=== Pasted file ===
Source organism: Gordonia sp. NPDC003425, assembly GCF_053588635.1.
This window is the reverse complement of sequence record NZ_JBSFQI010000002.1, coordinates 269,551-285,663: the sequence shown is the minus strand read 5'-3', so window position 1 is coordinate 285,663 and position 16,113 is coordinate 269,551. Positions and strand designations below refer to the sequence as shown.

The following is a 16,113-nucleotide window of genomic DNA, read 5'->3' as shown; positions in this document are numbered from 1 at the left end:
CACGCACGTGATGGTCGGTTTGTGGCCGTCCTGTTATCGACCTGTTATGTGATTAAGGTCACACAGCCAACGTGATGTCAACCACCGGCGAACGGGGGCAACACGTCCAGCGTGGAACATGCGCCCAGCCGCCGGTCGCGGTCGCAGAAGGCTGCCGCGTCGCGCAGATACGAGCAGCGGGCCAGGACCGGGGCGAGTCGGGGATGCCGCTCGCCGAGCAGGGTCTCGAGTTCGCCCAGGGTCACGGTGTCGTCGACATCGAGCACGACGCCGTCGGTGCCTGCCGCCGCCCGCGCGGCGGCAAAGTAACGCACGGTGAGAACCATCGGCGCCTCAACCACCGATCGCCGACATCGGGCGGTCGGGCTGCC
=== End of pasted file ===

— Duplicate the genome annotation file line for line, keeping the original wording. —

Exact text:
Source organism: Gordonia sp. NPDC003425, assembly GCF_053588635.1.
This window is the reverse complement of sequence record NZ_JBSFQI010000002.1, coordinates 269,551-285,663: the sequence shown is the minus strand read 5'-3', so window position 1 is coordinate 285,663 and position 16,113 is coordinate 269,551. Positions and strand designations below refer to the sequence as shown.

The following is a 16,113-nucleotide window of genomic DNA, read 5'->3' as shown; positions in this document are numbered from 1 at the left end:
CACGCACGTGATGGTCGGTTTGTGGCCGTCCTGTTATCGACCTGTTATGTGATTAAGGTCACACAGCCAACGTGATGTCAACCACCGGCGAACGGGGGCAACACGTCCAGCGTGGAACATGCGCCCAGCCGCCGGTCGCGGTCGCAGAAGGCTGCCGCGTCGCGCAGATACGAGCAGCGGGCCAGGACCGGGGCGAGTCGGGGATGCCGCTCGCCGAGCAGGGTCTCGAGTTCGCCCAGGGTCACGGTGTCGTCGACATCGAGCACGACGCCGTCGGTGCCTGCCGCCGCCCGCGCGGCGGCAAAGTAACGCACGGTGAGAACCATCGGCGCCTCAACCACCGATCGCCGACATCGGGCGGTCGGGCTGCC